One peek at Mughal-E-Azam's frighteningly long running time might lead even the most devoted cineaste to run a mile - - but fans of contemporary Bollywood cinema would do well to risk a numb arse in return for experiencing K Asif's 1960 epic.
Based on an unauthenticated legend, it centres on the clash between Emperor Akbar (Prithviraj Kapoor) and his son Saleem (Dilip Kumar), who meets the wrath of his father when he falls for a dancer (Madhubala).
Considering this is Bollywood - - and one of the most expensive Indian films ever shot - - it should come as no surprise that the sets are lavish, the dance sequences spectacular and the battle scenes epic. What may shock is that Mughal-E-Azam sports a dramatic story as well, weaving conflicts between father and son, love and duty into a gripping tale of thwarted romance.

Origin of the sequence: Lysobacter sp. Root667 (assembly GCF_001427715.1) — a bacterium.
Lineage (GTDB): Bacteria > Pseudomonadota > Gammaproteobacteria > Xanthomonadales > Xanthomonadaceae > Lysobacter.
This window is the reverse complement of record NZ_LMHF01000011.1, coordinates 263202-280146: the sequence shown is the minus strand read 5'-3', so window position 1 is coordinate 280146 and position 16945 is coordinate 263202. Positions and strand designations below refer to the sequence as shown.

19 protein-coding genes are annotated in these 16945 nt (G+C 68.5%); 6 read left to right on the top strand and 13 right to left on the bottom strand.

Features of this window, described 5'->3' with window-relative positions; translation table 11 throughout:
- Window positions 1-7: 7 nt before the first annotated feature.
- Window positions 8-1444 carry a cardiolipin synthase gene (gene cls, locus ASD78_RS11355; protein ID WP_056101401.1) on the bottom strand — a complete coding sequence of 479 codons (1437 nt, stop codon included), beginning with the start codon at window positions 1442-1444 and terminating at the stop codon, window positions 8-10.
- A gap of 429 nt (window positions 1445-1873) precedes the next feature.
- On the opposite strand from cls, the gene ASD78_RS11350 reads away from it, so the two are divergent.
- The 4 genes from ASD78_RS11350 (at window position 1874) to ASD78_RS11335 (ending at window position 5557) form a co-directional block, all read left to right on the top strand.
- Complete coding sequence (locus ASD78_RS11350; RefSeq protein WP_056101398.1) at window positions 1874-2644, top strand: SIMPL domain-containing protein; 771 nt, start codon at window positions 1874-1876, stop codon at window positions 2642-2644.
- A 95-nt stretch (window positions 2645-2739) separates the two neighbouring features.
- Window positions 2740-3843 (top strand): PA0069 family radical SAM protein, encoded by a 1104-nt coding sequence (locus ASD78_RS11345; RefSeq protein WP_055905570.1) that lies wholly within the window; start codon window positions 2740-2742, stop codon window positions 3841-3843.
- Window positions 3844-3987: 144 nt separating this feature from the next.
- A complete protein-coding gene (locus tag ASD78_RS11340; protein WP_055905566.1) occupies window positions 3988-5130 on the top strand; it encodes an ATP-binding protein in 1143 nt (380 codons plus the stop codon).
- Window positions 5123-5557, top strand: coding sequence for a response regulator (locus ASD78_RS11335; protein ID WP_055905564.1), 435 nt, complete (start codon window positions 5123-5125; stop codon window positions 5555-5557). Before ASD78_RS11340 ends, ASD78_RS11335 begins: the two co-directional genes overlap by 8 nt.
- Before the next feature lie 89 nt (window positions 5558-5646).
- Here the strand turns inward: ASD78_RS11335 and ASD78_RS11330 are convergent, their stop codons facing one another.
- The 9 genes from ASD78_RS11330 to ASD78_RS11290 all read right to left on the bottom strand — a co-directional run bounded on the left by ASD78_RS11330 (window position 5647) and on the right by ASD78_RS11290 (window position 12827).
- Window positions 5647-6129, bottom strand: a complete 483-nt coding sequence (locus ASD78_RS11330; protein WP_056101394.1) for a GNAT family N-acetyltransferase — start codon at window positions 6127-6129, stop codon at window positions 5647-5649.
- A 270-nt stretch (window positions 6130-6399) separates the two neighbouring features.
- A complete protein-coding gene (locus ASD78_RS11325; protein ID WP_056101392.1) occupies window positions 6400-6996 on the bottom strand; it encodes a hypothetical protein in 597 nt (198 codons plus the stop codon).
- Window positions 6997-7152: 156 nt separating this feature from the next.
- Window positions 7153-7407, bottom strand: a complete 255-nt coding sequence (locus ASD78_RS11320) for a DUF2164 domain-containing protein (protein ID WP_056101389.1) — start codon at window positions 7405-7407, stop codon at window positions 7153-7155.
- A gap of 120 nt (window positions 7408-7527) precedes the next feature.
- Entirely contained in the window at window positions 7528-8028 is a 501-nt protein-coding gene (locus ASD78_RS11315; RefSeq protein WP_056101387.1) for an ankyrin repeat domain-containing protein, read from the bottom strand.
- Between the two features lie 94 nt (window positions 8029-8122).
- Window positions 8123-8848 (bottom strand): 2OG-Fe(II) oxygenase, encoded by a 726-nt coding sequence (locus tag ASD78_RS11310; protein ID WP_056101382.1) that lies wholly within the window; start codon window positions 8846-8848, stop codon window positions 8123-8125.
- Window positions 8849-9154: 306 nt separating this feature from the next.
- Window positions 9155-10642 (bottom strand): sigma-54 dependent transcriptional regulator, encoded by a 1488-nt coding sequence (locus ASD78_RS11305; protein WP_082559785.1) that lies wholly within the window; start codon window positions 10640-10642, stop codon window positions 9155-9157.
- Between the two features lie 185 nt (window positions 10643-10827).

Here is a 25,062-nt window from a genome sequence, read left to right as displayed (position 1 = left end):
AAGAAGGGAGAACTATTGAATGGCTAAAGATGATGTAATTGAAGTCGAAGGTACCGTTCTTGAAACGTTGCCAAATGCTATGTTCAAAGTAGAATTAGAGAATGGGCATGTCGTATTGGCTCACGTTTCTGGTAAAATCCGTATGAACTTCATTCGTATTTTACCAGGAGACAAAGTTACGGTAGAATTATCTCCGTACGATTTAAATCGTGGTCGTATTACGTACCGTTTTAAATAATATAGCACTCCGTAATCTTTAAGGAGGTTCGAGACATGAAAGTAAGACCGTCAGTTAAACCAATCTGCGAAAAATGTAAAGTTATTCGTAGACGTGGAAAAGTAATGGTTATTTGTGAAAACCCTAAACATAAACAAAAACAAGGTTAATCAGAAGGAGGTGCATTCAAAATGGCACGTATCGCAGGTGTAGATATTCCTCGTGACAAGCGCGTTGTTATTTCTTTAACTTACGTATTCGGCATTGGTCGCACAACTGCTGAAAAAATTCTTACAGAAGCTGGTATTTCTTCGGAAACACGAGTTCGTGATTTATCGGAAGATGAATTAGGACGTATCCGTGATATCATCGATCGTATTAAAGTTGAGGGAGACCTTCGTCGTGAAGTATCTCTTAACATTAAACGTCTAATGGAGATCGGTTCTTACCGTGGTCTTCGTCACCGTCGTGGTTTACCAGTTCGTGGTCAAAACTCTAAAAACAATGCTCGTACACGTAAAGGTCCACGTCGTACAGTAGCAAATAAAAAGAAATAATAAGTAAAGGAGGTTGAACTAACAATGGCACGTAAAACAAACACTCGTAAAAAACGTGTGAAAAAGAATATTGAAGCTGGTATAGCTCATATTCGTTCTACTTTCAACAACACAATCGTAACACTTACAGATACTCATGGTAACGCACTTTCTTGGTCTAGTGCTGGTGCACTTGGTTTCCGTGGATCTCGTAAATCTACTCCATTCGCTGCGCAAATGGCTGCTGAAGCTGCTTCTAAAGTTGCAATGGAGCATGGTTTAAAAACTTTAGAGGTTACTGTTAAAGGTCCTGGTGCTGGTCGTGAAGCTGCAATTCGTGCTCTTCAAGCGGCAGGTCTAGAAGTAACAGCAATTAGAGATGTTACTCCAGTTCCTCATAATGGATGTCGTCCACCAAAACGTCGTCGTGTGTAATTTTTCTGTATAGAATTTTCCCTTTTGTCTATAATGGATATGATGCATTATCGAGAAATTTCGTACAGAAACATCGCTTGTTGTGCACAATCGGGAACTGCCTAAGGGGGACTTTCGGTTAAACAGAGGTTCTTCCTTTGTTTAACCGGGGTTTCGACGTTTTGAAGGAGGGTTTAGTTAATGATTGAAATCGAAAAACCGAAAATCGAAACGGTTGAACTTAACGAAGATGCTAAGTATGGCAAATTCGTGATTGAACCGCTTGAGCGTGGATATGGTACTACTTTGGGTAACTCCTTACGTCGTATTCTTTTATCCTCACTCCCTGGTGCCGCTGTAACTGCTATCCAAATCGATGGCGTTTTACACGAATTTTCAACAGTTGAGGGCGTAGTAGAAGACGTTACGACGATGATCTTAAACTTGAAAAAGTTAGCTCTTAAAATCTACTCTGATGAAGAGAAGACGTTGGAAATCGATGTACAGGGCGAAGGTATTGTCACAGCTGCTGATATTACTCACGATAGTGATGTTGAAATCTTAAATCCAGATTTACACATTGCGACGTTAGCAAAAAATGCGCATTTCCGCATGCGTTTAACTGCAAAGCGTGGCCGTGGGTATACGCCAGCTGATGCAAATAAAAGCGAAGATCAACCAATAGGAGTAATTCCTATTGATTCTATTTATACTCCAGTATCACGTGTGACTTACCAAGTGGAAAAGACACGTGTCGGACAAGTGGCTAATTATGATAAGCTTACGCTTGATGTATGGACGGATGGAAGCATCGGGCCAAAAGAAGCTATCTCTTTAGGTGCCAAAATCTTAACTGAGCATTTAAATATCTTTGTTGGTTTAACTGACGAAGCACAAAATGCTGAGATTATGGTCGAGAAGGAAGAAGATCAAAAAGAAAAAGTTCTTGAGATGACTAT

At a time when Bollywood fever is spreading to Western audiences (Devdas, Asoka), it's well worth visiting a seminal movie that set many of the thematic traditions for contemporary Indian cinema.
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